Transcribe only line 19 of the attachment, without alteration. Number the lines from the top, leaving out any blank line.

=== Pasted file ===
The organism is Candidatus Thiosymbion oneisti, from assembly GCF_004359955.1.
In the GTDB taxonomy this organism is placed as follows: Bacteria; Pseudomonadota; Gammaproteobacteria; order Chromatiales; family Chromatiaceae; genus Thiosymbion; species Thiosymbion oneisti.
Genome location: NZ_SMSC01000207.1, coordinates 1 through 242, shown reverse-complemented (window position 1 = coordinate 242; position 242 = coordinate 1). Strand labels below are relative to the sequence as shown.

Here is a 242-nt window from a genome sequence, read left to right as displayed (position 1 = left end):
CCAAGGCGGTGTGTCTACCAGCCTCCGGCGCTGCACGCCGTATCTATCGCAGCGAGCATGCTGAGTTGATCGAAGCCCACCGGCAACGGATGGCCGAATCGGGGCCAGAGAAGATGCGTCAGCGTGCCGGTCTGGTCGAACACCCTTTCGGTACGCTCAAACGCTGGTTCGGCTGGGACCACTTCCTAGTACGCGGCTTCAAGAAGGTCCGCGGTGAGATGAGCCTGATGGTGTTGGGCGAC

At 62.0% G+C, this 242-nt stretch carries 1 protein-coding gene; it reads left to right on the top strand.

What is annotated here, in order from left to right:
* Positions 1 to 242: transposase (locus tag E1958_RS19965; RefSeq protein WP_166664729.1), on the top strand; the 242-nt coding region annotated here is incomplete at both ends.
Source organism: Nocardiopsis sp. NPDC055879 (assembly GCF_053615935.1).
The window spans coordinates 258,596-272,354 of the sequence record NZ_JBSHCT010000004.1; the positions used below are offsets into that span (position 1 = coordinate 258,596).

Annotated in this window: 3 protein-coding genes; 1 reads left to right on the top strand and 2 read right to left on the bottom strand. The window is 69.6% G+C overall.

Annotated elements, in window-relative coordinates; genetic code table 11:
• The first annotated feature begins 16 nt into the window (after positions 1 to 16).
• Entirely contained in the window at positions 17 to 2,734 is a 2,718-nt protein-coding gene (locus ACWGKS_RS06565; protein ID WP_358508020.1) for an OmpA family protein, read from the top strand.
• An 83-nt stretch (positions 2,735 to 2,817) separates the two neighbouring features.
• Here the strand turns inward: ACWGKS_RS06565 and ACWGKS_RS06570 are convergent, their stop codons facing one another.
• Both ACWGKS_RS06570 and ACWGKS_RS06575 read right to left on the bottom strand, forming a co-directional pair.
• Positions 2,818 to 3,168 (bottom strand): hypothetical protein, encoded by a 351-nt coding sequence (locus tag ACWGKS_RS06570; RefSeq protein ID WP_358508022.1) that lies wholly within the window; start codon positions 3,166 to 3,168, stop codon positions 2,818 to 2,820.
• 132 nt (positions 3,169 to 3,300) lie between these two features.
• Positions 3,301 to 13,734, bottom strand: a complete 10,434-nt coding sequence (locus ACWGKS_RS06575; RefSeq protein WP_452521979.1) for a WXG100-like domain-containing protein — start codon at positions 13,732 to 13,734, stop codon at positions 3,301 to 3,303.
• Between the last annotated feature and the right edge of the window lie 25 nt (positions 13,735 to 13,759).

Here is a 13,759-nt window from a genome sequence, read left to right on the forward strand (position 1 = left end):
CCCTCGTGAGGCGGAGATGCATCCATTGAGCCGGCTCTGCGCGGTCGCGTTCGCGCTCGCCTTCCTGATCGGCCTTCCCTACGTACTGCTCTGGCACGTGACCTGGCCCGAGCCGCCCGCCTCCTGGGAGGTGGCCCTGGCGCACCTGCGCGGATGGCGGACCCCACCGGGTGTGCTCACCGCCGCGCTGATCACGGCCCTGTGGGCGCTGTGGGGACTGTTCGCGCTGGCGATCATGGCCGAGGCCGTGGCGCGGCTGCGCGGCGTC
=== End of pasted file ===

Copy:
• 132 nt (positions 3,169 to 3,300) lie between these two features.